October 23, 2013
Trevor Plouffe spent seven years in the minors as a light-hitting shortstop, never cracking a .750 OPS in a season, but then in 2011 during his first extended big-league opportunity it turned out he couldn't actually handle shortstop defensively. He shifted to third base in 2012 and got everyone's attention with a midseason power surge, which along with two months of power hitting at Triple-A in 2011 had people questioning if "light-hitting" was just as inaccurate as "shortstop."
Plouffe was handed the third base job with little in the way of potential competition and stayed in the starting lineup all year except for a disabled list stint for a strained calf. He started 126 of 140 games when not on the DL, logging 522 plate appearances and 1,036 innings defensively. And he was terrible. For all the power potential Plouffe showed in 2011 he managed just 14 homers and 22 doubles and his plate discipline remained ugly with 112 strikeouts versus 34 walks.
He also continued to look awful defensively and the numbers backed up that view for the second straight year, as Ultimate Zone Rating pegged Plouffe as 8.6 runs below average per 150 games. In a season when MLB third basemen as a whole hit .260/.324/.412, he hit .254/.309/.392 with poor defense to essentially rate as a replacement-level player. And at age 27, with 1,351 plate appearances in the majors, there's little reason to think Plouffe is likely to improve.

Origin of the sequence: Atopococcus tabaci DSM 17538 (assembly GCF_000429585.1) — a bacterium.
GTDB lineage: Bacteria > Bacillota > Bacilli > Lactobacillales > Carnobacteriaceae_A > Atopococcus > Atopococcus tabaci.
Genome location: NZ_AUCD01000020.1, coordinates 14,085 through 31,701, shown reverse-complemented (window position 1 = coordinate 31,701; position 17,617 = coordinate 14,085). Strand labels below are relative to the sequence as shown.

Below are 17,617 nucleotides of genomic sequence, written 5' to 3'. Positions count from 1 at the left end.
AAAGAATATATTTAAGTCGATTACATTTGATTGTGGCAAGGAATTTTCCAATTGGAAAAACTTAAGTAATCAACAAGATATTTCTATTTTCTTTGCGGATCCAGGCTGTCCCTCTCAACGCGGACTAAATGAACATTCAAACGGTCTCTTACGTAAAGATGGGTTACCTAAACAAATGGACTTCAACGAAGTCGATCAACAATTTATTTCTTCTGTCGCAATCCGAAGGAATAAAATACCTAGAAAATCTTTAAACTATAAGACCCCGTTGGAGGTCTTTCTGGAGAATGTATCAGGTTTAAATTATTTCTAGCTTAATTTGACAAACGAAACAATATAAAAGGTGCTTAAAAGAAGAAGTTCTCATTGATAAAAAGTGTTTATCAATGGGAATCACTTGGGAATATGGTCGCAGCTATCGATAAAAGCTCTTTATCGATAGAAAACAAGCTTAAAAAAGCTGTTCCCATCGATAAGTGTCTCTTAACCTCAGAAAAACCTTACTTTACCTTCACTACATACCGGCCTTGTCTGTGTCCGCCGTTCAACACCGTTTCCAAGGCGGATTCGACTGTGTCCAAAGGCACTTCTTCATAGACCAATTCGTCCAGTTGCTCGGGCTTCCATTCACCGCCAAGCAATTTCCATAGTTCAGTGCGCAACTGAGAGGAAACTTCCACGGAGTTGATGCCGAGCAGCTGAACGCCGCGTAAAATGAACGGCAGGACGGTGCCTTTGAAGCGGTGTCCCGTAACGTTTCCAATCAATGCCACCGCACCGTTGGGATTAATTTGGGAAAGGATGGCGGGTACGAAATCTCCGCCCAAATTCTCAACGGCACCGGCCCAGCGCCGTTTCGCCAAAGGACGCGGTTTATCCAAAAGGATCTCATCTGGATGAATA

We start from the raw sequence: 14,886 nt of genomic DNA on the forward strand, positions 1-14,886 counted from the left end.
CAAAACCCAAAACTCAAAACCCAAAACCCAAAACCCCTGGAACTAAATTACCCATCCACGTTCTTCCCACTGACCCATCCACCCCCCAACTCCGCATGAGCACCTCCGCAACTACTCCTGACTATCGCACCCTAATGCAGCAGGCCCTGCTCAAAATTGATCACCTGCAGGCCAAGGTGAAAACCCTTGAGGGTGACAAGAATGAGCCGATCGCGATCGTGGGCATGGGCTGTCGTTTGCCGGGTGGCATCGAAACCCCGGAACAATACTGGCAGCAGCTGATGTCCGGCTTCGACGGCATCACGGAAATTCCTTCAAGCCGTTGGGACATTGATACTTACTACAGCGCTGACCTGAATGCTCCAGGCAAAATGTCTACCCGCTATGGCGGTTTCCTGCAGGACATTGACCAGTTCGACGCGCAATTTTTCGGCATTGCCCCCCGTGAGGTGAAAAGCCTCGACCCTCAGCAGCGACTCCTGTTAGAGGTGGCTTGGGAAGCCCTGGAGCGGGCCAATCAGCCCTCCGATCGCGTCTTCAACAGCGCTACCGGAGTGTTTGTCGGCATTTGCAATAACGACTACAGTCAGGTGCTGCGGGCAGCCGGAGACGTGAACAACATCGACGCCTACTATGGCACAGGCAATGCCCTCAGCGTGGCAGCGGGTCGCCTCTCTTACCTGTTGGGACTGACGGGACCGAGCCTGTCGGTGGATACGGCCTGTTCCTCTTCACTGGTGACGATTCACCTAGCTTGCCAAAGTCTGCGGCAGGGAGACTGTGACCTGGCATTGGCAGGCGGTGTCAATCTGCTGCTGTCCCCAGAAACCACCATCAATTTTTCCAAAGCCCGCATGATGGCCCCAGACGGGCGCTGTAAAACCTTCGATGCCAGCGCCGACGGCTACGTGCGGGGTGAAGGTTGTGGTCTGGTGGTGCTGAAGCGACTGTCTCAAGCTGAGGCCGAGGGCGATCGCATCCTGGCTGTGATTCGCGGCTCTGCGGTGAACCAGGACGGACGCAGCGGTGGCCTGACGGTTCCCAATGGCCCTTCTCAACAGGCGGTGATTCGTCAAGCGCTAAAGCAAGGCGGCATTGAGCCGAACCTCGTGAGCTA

As a former first-round draft pick who took six years to reach the big leagues, almost immediately proved incapable of handling the position he'd played nearly that entire time, and showed flashes of turning into a completely different hitter Plouffe's journey to the majors was certainly an odd one. Ultimately, though, his .240/.300/.411 line in 351 games for the Twins is nearly identical to his .258/.320/.405 line in 839 games as a minor leaguer.
Plouffe simply isn't a starting-caliber player, offensively or defensively. That doesn't make him useless, but unfortunately the Twins' longstanding unwillingness to give flawed hitters a better chance to succeed by platooning them really hurts Plouffe. He's a career .278/.346/.495 hitter versus left-handers, which is enough production to have a place on most rosters. But he's also a career .227/.284/.382 hitter versus right-handers, which should be nowhere near the lineup.
If a team limited Plouffe's weakness offensively by playing him almost exclusively against lefties and limited his weakness defensively by using him strictly as a corner outfielder, first baseman, and designated hitter he could carve out a solid role as a part-timer. However, when asked to hit every day regardless of pitcher handedness and field a position he can't handle Plouffe becomes a liability. Given his track record, if that continues don't blame Plouffe, blame the Twins.
So where does that leave him for 2014? There are several left-handed hitters with whom Plouffe could platoon, but expecting that from Ron Gardenhire is wishful thinking. It's possible that the Twins could look to trade Plouffe or even non-tender him rather than hand out a small raise via arbitration, but more likely is that he'll remain atop the third base depth chart until stud prospect Miguel Sano is deemed ready to take over, which might be as soon as Opening Day.
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